“[A new study] suggests that many Americans’ aggressively pro-war ideology may fundamentally rely on their being physically shielded/disconnected from the human cost of war. … The researchers analyzed data from the Jennings-Niemi Political Socialization Study of college-bound high schoolers and subsequent interviews of those same high-schoolers from 1965 onward. In the process, they discovered that men holding low draft lottery numbers (and therefore more at risk of being drafted into combat) “became more anti-war, more liberal, and more Democratic in their voting compared to those whose high numbers protected them from the draft.” Importantly, for these men “lottery number was a stronger influence on their political outlook than their late-childhood party identification.” That influence transcended previous party affiliation and made a permanent impact on their politics into adulthood. Men with vulnerable numbers show evidence of totally rethinking their partisanship in response to the threat of the draft,” the researchers report. “Republicans in the group abandoned their party with unusual frequency, while even Democrats moved toward the independent category with slightly greater frequency than others.””

Why people become chickenhawks, Salon.com

How Roger Ailes Failed at Setting Up a Strong Republican Candidate for 2012

‘”[Fox News’s Roger] Ailes is the most successful executive in television by a wide margin, and he has been so for more than a decade. He is also, in a sense, the head of the Republican Party, having employed five prospective presidential candidates and done perhaps more than anyone to alter the balance of power in the national media in favor of the Republicans. “Because of his political work”—Ailes was a media strategist for Nixon, Reagan, and George H. W. Bush—“he understood there was an audience,” Ed Rollins, the veteran GOP consultant, told me. “He knew there were a couple million conservatives who were a potential audience, and he built Fox to reach them.”’

‘”You can’t run for the Republican nomination without talking to Roger,” one GOPer told me. “Every single candidate has consulted with Roger.” But he hasn’t found any of them, including the adults in the room—Jon Huntsman, Mitch Daniels, Mitt Romney—compelling. “He finds flaws in every one,” says a person familiar with his thinking.’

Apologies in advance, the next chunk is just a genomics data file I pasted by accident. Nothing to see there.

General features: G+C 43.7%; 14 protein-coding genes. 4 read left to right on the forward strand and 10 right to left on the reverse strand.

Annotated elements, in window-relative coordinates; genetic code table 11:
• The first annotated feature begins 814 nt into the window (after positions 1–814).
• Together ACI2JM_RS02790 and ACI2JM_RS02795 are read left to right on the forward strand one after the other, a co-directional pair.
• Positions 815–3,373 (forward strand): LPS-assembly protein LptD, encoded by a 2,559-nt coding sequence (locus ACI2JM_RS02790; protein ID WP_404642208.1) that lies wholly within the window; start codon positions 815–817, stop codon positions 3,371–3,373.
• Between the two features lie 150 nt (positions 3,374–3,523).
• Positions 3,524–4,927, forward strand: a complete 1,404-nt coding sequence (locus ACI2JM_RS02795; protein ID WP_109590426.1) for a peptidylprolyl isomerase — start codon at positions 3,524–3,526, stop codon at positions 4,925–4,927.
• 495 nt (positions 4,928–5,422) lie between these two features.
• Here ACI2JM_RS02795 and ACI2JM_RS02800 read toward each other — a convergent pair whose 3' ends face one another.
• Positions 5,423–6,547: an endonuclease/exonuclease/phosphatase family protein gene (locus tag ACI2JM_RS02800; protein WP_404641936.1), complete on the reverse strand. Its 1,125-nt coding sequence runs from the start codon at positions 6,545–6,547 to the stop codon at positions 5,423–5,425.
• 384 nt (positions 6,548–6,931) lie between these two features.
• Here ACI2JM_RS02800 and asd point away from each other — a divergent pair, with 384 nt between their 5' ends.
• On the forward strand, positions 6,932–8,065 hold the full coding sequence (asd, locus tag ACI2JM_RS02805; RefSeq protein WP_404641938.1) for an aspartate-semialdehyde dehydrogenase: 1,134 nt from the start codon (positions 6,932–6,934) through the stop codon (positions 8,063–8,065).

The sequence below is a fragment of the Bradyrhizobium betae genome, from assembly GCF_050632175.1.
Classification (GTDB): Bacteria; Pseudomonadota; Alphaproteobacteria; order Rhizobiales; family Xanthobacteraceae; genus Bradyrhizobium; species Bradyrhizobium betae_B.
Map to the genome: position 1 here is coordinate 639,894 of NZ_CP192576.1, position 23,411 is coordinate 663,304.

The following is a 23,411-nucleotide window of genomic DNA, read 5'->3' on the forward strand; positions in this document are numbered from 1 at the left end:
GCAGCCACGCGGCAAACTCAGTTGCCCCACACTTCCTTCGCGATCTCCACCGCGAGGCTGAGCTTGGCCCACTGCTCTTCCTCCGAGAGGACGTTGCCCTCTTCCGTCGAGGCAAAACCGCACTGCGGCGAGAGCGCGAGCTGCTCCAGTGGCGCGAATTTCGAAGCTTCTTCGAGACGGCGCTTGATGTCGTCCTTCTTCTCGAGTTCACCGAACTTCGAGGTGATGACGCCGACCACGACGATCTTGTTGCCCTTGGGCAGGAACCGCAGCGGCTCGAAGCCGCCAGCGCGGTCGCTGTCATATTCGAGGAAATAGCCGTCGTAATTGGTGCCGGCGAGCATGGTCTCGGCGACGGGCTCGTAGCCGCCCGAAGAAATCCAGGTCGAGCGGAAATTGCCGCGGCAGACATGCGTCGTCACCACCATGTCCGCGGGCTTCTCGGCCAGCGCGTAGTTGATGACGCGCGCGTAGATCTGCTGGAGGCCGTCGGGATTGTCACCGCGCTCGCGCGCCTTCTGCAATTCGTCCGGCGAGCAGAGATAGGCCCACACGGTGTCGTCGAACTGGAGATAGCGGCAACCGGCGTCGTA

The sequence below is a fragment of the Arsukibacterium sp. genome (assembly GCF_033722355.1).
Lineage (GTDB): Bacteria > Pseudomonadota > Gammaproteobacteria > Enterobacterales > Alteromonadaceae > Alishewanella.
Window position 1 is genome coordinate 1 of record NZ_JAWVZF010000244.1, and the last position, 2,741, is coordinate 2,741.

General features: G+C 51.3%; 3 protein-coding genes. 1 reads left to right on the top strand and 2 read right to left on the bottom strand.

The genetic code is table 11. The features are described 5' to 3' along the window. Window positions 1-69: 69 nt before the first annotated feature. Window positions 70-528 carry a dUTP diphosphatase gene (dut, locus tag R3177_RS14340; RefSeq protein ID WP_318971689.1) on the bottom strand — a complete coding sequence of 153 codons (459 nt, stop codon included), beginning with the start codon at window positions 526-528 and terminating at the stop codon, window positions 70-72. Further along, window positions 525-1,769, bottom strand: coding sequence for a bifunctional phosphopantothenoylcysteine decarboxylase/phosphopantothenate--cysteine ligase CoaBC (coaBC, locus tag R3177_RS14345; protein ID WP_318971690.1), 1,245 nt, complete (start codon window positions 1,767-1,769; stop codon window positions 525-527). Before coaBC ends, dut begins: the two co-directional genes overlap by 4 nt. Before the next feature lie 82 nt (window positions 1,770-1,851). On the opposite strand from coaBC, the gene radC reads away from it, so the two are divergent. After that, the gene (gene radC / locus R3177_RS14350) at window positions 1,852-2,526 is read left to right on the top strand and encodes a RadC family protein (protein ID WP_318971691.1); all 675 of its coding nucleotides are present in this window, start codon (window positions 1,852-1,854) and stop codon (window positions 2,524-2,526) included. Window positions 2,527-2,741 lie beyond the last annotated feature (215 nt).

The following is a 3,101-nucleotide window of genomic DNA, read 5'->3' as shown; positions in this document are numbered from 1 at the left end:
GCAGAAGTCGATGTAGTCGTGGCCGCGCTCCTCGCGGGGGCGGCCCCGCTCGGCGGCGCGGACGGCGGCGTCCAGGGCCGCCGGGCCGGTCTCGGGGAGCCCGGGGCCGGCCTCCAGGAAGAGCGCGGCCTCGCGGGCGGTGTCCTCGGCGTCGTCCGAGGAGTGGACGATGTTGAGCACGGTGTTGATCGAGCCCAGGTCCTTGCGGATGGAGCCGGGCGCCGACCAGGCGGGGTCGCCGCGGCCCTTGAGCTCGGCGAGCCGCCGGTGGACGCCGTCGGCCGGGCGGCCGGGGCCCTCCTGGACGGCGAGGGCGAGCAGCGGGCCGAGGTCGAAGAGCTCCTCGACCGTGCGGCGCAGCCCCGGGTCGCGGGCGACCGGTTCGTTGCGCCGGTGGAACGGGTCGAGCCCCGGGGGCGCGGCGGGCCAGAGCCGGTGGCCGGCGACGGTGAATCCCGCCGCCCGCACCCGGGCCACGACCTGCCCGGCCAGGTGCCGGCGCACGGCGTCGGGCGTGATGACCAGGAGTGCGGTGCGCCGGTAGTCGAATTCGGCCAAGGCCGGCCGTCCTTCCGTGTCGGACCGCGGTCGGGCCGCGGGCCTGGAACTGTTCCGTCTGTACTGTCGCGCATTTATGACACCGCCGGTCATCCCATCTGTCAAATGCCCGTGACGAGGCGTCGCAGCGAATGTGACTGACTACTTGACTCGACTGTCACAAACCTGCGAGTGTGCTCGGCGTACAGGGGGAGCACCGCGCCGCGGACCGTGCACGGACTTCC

“It would be easy to look at Fox and think it’s conservative because Rupert and Roger are conservative and they program it the way they like. And to a degree, that’s true. But it’s also a business,” a person close to Ailes explained. “And the way the business works is, they control conservative commentary the way ESPN controls the market for sports rights. If you have a league, you have a meeting with ESPN, you find out how much they’re willing to pay, and then everyone else agrees to pay the same amount if they want it … It’s sort of the same at Fox. I was surprised at some of what was being paid until I processed it that way. If you’re ABC and you don’t have Newt Gingrich on a particular morning, you can put someone else on. But if you’re Fox, and Newt is moving and talking today, you got to have him. Otherwise, your people are like, ‘Where’s Newt? Why isn’t he on my channel?’ ”’

And then the wheels came off: How Fox News Chairman Roger Ailes Failed at Setting Up a Strong Republican Candidate for 2012 — New York Magazine.

Fanboys Punk Out, Players Play

“Americans want to talk about killing and watch violent movies and play violent video games, and watch fighting sports. But it’s all about simulacra. Hence the popularity of things like the UFC gym franchise where you can “train like a UFC fighter,” without actually sparring. Which is sort of like spending all your time doing tennis drills and conditioning but never actually playing a game of tennis. And for all the fetishization of the military and the years of fear mongering by the commentariat, I have seen zero, ZERO interest in reviving the draft. … Americans at all levels of our society refuse to look at hard facts and make decisions accordingly; people prefer fandom instead of participation. Vast numbers of Americans look on the military, as fans. Fans don’t get on the field and play– the[y] stand on the sidelines and only participate in the narrative as the cheering crowd. And unfortunately, now that I think about it, vast numbers of Americans also look at politics as fandom as well. They don’t really want to participate in the civic life of our country, they just want to stand on the sidelines and scream for their team. The only good part about this, though is that fanboys generally crumble in the face of actual competence. Or to put it in the sports analogy: fanboys punk out, and players play.”

Commenter on Metafilter, What is the meaning of the assassination of OBL?